<bgsound src="http://www.compasstourism.com/wp-content/uploads/2016/05/indian-theme.mp3" loop="infinite"></bgsound>

Events

10/1/2016 - 10/9/2016
30th Oct 2016 - 28th Feb 2017
11/11/16 - 14/11/16

Shamlaji Fair
Of all the fairs and festivals celebrated in Gujarat, the religious carnival held in Shamlaji taluka under Sabarkantha district is extremely popular with Hindu pilgrims. The fair is organized in the month of November for a period of 4-5 days when millions of devotees visit the fairgrounds. The festival is generally held in the Kartick month as per the Hindu almanac and the night of full-moon (Kartick Poornima) is regarded as the most auspicious amongst all the days on which the event is staged.
Pilgrims from all corners of the country as well as from abroad descend in droves, some arriving on foot, some on camelbacks, and via various other transportation modes. Religious-minded visitors sing paeans and hymns as well as dance in praise of Lord Shamlaji admiringly referred to as Kaliyo Deva (the dark deity) by the Bhils-the largest of all aboriginal Indian tribes. Shamlaji is actually a divine incarnation of Lord Vishnu, one of the Trinity gods in the Hindu pantheon in whose name the temple has been consecrated and the fair takes place.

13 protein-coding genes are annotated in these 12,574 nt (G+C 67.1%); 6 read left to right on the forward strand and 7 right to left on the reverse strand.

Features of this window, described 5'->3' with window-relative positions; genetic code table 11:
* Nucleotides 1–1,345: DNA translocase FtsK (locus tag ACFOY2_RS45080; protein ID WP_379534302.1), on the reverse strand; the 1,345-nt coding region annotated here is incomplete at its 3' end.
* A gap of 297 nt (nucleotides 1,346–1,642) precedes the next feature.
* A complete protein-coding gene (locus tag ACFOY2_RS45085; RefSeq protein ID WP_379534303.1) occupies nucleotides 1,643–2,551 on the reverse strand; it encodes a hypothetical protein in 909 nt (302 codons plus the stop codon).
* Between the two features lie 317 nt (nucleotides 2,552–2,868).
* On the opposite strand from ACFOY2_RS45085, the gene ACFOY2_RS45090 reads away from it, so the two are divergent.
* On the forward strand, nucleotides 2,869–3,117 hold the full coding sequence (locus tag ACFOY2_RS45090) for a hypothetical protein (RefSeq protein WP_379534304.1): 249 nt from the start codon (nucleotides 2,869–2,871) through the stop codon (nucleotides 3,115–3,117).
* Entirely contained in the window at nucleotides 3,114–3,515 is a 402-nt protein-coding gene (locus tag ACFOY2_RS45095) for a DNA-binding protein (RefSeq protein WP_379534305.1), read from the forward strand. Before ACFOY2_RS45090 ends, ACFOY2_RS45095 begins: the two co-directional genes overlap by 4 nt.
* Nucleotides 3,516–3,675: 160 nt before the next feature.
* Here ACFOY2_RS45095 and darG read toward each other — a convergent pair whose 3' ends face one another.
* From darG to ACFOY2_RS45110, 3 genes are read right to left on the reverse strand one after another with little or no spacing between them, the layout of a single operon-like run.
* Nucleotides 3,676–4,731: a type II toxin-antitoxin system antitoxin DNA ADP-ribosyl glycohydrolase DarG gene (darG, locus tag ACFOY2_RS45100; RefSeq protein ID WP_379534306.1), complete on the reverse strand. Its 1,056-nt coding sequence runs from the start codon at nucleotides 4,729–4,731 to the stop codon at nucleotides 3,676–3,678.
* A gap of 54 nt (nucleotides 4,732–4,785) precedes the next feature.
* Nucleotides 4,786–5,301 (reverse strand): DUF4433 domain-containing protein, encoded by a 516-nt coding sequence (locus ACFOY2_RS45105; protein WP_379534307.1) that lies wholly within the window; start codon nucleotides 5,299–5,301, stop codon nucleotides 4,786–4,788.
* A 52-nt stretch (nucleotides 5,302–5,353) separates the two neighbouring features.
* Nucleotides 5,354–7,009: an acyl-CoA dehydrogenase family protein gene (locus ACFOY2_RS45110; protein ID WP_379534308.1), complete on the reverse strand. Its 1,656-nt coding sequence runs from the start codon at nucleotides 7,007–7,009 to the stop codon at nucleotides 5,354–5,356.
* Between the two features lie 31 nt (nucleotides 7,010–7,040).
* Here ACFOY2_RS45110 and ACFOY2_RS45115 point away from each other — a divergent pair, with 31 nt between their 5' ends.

Pilgrims are witnessed flocking to the fair carrying pendants, ensigns, and standards emblazoned with the divine symbols of various gods and goddesses. Many devotees also take a dip or bathe in the Meshwo River flowing beside the Shamlaji Temple situated on its banks. The temple dedicated to Lord Vishnu has his depiction in black form called Sakshi Gopal or Gadadhar placed in the shrine’s sanctum sanctorum.
The fair has tremendous significance from the perspective of commerce & trade as nearly 2 lakh pilgrims, mostly from Rajasthan and Gujarat arrive here to purchase household items, garments, silverware, and ornaments.
History